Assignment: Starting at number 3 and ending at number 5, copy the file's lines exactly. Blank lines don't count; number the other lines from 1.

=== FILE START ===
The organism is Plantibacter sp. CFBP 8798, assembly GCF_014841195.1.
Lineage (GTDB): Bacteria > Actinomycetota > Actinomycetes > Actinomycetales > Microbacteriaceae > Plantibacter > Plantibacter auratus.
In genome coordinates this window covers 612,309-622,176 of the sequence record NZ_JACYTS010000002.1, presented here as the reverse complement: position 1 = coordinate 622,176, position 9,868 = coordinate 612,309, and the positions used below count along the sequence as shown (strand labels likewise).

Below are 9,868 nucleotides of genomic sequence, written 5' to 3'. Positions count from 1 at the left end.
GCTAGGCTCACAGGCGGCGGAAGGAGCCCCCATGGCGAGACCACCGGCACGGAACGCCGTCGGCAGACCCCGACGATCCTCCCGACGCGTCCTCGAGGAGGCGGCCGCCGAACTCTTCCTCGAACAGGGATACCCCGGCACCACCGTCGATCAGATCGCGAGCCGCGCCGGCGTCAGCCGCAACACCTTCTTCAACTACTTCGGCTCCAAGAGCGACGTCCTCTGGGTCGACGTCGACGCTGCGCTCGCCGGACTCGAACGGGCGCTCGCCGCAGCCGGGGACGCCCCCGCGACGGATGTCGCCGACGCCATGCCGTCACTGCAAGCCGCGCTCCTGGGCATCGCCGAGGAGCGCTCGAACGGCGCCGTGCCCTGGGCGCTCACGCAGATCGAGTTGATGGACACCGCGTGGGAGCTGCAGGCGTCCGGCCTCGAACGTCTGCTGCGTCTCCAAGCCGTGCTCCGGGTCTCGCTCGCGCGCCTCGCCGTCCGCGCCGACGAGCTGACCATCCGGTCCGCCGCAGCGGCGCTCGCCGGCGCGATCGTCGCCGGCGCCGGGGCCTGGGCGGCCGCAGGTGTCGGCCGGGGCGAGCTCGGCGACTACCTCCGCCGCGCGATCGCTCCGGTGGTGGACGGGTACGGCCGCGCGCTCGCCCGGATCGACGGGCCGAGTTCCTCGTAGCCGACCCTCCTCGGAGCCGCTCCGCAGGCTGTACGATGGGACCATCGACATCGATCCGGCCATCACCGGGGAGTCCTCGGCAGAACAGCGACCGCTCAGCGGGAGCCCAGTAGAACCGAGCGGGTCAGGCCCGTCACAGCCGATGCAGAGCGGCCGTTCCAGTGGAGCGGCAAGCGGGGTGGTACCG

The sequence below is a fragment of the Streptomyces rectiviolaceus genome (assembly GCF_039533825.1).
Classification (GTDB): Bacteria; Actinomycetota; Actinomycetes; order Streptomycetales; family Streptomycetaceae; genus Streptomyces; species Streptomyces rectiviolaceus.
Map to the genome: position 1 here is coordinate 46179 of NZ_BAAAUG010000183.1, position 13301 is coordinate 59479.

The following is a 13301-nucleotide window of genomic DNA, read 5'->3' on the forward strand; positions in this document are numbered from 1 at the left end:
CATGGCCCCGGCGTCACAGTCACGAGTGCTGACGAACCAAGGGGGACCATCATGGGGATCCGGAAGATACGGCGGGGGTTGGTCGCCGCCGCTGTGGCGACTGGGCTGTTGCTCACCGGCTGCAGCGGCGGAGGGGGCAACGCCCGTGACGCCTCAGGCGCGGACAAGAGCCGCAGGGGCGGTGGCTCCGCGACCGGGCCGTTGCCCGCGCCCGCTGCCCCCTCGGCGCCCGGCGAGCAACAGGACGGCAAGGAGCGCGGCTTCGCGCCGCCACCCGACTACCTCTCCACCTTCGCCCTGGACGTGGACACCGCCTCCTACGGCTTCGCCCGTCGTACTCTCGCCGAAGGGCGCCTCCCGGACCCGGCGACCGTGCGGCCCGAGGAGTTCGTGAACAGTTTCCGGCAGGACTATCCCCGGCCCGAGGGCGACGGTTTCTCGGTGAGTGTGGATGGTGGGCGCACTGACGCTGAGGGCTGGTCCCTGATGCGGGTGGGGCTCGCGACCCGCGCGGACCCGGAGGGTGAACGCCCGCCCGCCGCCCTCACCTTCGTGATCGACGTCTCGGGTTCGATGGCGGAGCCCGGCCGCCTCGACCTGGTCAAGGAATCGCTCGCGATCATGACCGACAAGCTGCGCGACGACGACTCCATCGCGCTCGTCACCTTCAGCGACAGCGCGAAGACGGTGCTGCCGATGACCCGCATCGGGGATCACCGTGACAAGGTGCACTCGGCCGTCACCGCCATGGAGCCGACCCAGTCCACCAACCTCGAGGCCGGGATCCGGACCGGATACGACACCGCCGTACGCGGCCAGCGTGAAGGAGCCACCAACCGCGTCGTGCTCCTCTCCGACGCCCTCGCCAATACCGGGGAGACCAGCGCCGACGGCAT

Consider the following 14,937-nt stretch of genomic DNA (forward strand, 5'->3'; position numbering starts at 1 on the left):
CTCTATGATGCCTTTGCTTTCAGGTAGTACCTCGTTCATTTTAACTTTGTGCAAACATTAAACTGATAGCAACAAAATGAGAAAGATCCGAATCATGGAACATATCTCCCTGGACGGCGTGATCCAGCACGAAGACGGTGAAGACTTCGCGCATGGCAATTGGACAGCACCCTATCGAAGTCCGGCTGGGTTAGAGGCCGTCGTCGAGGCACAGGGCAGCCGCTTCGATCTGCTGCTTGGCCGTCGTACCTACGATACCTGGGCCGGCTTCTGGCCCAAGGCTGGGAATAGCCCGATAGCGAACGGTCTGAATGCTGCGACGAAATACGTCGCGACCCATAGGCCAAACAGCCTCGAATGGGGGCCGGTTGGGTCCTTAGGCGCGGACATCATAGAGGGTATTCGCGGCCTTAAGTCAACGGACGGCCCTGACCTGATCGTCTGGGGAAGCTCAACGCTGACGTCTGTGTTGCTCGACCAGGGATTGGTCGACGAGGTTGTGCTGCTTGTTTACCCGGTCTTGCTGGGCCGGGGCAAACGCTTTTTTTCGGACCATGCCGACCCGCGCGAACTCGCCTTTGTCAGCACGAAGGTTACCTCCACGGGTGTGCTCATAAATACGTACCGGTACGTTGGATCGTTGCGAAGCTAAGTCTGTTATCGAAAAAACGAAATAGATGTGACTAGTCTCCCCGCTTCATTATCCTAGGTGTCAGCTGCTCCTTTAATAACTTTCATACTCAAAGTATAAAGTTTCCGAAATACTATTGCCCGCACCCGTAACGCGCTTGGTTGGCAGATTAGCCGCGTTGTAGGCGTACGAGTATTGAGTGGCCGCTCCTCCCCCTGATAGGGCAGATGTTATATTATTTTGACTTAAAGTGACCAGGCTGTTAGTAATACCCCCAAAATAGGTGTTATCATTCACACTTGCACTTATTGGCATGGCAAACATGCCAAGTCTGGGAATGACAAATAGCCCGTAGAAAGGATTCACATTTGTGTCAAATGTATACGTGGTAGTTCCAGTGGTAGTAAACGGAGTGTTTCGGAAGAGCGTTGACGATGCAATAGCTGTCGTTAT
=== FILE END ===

In genome coordinates this window covers 612,309-622,176 of the sequence record NZ_JACYTS010000002.1, presented here as the reverse complement: position 1 = coordinate 622,176, position 9,868 = coordinate 612,309, and the positions used below count along the sequence as shown (strand labels likewise).

Below are 9,868 nucleotides of genomic sequence, written 5' to 3'. Positions count from 1 at the left end.
GCTAGGCTCACAGGCGGCGGAAGGAGCCCCCATGGCGAGACCACCGGCACGGAACGCCGTCGGCAGACCCCGACGATCCTCCCGACGCGTCCTCGAGGAGGCGGCCGCCGAACTCTTCCTCGAACAGGGATACCCCGGCACCACCGTCGATCAGATCGCGAGCCGCGCCGGCGTCAGCCGCAACACCTTCTTCAACTACTTCGGCTCCAAGAGCGACGTCCTCTGGGTCGACGTCGACGCTGCGCTCGCCGGACTCGAACGGGCGCTCGCCGCAGCCGGGGACGCCCCCGCGACGGATGTCGCCGACGCCATGCCGTCACTGCAAGCCGCGCTCCTGGGCATCGCCGAGGAGCGCTCGAACGGCGCCGTGCCCTGGGCGCTCACGCAGATCGAGTTGATGGACACCGCGTGGGAGCTGCAGGCGTCCGGCCTCGAACGTCTGCTGCGTCTCCAAGCCGTGCTCCGGGTCTCGCTCGCGCGCCTCGCCGTCCGCGCCGACGAGCTGACCATCCGGTCCGCCGCAGCGGCGCTCGCCGGCGCGATCGTCGCCGGCGCCGGGGCCTGGGCGGCCGCAGGTGTCGGCCGGGGCGAGCTCGGCGACTACCTCCGCCGCGCGATCGCTCCGGTGGTGGACGGGTACGGCCGCGCGCTCGCCCGGATCGACGGGCCGAGTTCCTCGTAGCCGACCCTCCTCGGAGCCGCTCCGCAGGCTGTACGATGGGACCATCGACATCGATCCGGCCATCACCGGGGAGTCCTCGGCAGAACAGCGACCGCTCAGCGGGAGCCCAGTAGAACCGAGCGGGTCAGGCCCGTCACAGCCGATGCAGAGCGGCCGTTCCAGTGGAGCGGCAAGCGGGGTGGTACCG